When planning an attractive landscape for your home, one of the decisions you’ll have to make is whether to choose a cool season or warm season grass.
Even if both types of grasses can technically grow in your region, you’ll have an easier time maintaining and nurturing your lawn by choosing the right variety.
First and foremost you must familiarize yourself with the differences between cool season and warm season grass.
The primary difference between cool season and warm season grass is that the former is native to regions with a cool climate, whereas the latter is native to regions with a warmer tropical climate.
You can find both cool season and warm season grasses in the United States.
Examples of common cool season grasses include bluegrass, ryegrass, fescue and bentgrass.
Examples of common warm season grasses include Bermuda, St. Augustine, zoysiagrass and buffalo grass.
Temperature for Growth
Because cool season and warm season grasses are native to different regions, they require different temperatures to stimulate growth. As you may have guessed, warm season grasses require a warmer environment in which to grow than cool season grasses.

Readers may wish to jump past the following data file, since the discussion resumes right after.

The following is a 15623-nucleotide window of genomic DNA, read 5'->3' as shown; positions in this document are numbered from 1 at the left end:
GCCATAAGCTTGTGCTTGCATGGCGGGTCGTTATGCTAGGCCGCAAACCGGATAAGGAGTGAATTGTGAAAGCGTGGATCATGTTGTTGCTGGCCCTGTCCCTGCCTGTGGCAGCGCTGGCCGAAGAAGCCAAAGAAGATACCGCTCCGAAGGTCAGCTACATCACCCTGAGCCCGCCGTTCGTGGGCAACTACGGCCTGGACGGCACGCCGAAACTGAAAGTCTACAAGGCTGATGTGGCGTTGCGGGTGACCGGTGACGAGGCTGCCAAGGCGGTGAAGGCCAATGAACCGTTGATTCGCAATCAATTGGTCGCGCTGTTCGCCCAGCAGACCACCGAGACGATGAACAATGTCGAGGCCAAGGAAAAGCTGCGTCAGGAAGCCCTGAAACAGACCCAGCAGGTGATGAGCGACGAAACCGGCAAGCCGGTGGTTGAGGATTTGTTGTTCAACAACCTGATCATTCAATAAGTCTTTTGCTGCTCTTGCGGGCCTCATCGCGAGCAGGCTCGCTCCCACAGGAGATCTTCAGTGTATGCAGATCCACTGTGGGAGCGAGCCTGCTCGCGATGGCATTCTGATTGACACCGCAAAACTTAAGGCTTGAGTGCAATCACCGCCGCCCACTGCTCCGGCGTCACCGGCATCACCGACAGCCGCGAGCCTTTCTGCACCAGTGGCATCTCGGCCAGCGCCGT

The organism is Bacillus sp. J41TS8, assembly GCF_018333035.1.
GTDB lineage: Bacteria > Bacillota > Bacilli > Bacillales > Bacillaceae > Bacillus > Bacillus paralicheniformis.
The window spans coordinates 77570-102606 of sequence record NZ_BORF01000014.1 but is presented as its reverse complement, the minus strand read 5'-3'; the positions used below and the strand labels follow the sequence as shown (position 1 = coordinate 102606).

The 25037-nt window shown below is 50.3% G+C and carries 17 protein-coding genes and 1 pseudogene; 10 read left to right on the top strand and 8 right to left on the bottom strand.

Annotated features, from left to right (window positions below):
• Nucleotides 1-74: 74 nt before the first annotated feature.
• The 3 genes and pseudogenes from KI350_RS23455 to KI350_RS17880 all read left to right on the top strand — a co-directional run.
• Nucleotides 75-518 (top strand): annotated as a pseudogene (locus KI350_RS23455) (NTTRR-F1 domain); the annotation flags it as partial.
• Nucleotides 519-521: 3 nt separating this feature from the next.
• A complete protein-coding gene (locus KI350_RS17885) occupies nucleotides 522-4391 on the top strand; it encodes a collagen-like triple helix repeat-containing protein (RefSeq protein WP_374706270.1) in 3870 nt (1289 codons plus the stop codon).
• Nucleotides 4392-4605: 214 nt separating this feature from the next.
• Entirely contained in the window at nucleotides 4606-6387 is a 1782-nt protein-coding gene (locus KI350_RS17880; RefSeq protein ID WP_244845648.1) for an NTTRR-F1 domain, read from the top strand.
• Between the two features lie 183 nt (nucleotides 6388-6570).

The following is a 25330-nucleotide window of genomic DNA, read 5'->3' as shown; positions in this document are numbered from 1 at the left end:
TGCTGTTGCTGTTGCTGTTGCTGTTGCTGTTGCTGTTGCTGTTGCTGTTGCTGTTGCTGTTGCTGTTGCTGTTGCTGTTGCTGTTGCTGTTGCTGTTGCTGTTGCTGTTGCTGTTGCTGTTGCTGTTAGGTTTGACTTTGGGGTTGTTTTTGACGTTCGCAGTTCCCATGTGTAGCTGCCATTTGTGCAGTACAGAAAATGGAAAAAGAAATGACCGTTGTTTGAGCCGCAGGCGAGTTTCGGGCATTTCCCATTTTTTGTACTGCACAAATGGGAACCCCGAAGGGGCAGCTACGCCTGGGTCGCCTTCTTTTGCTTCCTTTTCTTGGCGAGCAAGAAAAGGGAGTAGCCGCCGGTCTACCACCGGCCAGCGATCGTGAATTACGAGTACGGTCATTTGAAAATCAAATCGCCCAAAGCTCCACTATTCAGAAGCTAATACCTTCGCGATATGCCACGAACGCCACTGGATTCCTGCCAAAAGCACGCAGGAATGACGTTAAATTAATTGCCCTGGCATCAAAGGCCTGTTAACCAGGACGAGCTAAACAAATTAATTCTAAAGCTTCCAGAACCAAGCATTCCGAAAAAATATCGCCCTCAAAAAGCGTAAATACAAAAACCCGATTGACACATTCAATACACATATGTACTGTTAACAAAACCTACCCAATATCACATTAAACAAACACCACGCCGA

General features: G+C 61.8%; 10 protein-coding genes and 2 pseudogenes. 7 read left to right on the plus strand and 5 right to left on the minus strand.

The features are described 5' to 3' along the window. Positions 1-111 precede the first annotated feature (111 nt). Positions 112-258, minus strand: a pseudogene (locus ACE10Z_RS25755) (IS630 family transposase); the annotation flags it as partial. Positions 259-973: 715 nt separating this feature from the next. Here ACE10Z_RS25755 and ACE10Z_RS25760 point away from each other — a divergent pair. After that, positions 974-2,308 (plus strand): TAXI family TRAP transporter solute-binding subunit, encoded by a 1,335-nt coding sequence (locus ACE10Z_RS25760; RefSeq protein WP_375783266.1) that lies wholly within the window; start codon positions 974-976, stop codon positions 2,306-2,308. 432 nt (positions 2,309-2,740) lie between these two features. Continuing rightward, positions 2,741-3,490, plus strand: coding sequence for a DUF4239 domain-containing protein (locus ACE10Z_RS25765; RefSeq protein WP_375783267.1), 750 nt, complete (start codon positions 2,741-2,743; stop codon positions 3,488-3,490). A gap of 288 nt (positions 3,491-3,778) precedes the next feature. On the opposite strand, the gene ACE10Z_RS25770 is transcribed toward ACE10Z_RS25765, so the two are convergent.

Normally, warm season grasses stop growing when the evening temperatures drop below about 50 degrees. They’ll only start growing again once the temperatures have warmed to 50 degrees or higher.
In comparison, cool season grasses can grow in environments as cold as 41 degrees. They thrive in temperatures between 50 and 75 degrees, though they’ll still grow – and remain healthy – in environments as cold as 41 degrees.
Of course, cool season grasses are less susceptible to the effects of cold weather than warm season grasses. During winter, warm season grasses may fade, turn brown or even die.
When this happens, you’ll have to go back and reseed your lawn during spring to revitalize your home’s landscape.
This generally isn’t a problem with cool season grasses, however. Because they’ve evolved to live in cool climates, they can handle the winter weather better than their warm season counterparts.
Choosing a cool season grass for your home means you’ll have an easier time maintaining your landscape.
In addition to growing year-round, cool season grasses generally experience two growth spurts: once during the spring and again during the fall. By fertilizing your lawn during these times, you’ll promote a lush-green landscape that compliments your home’s curb appeal.
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